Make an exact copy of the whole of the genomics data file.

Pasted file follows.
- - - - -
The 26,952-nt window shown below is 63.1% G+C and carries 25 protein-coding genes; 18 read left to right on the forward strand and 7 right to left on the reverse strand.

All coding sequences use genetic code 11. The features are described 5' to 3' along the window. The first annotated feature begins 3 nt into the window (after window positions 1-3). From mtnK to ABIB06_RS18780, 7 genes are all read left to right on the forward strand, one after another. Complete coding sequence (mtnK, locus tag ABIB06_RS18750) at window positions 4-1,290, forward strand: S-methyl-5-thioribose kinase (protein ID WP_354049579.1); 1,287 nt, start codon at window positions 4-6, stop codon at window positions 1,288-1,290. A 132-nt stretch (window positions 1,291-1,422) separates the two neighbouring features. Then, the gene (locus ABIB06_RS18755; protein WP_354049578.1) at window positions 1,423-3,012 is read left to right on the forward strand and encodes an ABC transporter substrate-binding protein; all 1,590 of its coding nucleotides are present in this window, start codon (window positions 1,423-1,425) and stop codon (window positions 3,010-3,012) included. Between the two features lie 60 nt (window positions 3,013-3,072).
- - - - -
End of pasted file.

The 26,952-nt window shown below is 63.1% G+C and carries 25 protein-coding genes; 18 read left to right on the forward strand and 7 right to left on the reverse strand.

All coding sequences use genetic code 11. The features are described 5' to 3' along the window. The first annotated feature begins 3 nt into the window (after window positions 1-3). From mtnK to ABIB06_RS18780, 7 genes are all read left to right on the forward strand, one after another. Complete coding sequence (mtnK, locus tag ABIB06_RS18750) at window positions 4-1,290, forward strand: S-methyl-5-thioribose kinase (protein ID WP_354049579.1); 1,287 nt, start codon at window positions 4-6, stop codon at window positions 1,288-1,290. A 132-nt stretch (window positions 1,291-1,422) separates the two neighbouring features. Then, the gene (locus ABIB06_RS18755; protein WP_354049578.1) at window positions 1,423-3,012 is read left to right on the forward strand and encodes an ABC transporter substrate-binding protein; all 1,590 of its coding nucleotides are present in this window, start codon (window positions 1,423-1,425) and stop codon (window positions 3,010-3,012) included. Between the two features lie 60 nt (window positions 3,013-3,072).